Tagline” AdAge.com,Feb. 24
MARK POPROCKI, COVA, COLUMBUS, OHIO
I don’t know what másmeans, and I don’t care
enough about Taco Bell to Google it. I’m
guessing it means something cool, hip and
When I did care enough about Taco Bell to
eat its cheap food, I never felt cool, hip and
exciting to do so. I had a dollar, and I was hungry
for something other than another burger. Guess
I was thinking outside the bun or something. …
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NY 10017. Please limit letters to 250 words.
AL RIES RIES & RIES
When it comes to
just aren’t people
Ron Johnson was shocked at what he
found when he became CEO of JC Penney
& Co. The chain ran 590 separate sales last
year, and nearly three-quarters of its
merchandise sold at discounts of 50% or
You have to admire what he did next:
Out with nonstop promotions, and in with
everyday low prices.
That goes against conventional wisdom.
Almost every mainstream department
store operatesona continual-salebasis,
essentially training the consumer not to buy
anything until it’s on sale.
I was then surprised by what Mr.
Johnson did with the chain’s logotype: a
red-bordered white square, with “JCP” in a
blue square in the upper left-hand
JCP? How many consumers call
Penney’s JCP? No one I know refers to it
A recent Associated Press
story about Mr. Johnson
referred to JC Penney three
ways: J.C. Penney (three
times), Penney’s (three times)
and Penney (nine times). JCP,
zero. If consumers “own” the
brand, then they also own its
nickname. And they probably
prefer “Penney” or “Penney’s”
Then why would the
company even consider using
the initials as its logotype?
Having worked with a
number of big companies, I’ve
noticed that employees often
call them by pet names. I
wouldn’t be surprised if many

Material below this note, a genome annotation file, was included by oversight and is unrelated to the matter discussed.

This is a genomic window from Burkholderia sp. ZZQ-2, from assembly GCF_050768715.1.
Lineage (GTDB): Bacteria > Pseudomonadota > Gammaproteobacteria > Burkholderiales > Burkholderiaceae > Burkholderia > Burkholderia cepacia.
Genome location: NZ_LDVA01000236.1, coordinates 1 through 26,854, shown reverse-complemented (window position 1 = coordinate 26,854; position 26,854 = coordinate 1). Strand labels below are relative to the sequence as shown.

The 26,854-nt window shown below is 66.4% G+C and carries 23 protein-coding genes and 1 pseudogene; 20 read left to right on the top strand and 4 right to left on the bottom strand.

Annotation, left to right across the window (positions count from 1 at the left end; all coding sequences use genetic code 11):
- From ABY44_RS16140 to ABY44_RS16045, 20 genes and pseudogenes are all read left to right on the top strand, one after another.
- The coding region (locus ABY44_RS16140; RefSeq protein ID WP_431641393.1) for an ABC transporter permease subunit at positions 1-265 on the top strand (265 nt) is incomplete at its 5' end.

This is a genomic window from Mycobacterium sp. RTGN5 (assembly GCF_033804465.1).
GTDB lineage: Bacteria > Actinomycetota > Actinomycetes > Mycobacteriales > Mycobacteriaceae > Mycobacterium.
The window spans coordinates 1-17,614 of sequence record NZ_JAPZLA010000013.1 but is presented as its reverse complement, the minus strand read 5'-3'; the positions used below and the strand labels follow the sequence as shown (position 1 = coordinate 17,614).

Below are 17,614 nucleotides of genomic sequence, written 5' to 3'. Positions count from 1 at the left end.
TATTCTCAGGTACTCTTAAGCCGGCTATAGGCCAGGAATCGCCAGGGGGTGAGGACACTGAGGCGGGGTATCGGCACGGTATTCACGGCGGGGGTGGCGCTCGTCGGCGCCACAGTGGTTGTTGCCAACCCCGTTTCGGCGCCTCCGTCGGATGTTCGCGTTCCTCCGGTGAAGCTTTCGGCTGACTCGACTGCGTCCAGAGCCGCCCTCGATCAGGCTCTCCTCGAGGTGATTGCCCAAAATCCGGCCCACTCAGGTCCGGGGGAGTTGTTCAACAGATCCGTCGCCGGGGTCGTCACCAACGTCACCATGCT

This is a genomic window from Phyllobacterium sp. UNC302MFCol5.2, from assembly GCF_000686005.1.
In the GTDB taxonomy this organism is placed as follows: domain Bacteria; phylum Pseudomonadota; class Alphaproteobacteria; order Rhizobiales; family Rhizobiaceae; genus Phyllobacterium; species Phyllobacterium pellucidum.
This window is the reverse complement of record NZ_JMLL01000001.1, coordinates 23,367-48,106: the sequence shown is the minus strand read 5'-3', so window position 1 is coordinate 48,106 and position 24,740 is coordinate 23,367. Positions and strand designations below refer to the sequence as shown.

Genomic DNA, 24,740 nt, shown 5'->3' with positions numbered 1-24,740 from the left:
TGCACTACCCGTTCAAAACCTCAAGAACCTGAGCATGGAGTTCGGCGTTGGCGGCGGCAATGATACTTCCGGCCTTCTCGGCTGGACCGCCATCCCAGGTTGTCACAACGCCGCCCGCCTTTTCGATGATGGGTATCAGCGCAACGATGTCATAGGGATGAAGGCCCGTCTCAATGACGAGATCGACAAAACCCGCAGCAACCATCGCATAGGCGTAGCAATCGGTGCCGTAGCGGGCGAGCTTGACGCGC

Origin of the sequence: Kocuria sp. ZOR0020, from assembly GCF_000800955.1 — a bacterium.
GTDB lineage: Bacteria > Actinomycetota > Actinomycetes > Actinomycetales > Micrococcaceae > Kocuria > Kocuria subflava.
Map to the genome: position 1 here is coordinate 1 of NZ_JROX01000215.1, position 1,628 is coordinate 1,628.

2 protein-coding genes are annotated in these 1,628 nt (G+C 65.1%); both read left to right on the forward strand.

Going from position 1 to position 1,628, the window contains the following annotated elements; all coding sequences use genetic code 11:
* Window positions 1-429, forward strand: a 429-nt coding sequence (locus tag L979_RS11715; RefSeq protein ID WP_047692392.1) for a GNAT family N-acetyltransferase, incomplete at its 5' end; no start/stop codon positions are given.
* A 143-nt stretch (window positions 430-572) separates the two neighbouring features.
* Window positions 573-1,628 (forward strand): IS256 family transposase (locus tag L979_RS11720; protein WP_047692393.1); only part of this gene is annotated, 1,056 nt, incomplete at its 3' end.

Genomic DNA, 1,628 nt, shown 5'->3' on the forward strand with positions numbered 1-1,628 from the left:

JC Penney staffers routinely
use “JCP” in emails, reports
and other internal
documents. JCP, three letters, is easier to
write than J.C. Penney. I’m sure that, after
years of typing “JCP,” many executives
think of it as the name of the company
they work for.
Consumers are different. What
companies write about, consumers talk
about. Spoken length is what matters.
Consumers almost never use a nickname
unless it’s shorter than the full name of the
product or service.
“Let’s get some stuff at Penney’s.”
Penney’s is shorter to say. And consumers
will never use “JCP,” three syllables, instead
of “Penney’s,” two syllables.
Years ago, Western Union was one of
our accounts. Early in the relationship, I
was mildly surprised to see internal
memos about “WUCo”: Western Union
Western Union, whose reputation
suffered because of the connection with
telegrams, was a candidate for a name
change. (As Time magazine once
reported: “It was on time and had no
typographic errors, so we knew it was a
fake telegram.”) We recommended
We spent a lot of time and money on
presentations and prototype ads but got
nowhere with management. We finally
threw in the towel.
JC Penney even
the initials JCP
as its logotype
prefer to call the
Al Ries is chairman of Ries & Ries, an
Atlanta-based consulting firm he runs
with his daughter and partner Laura.
Their website is: ries.com.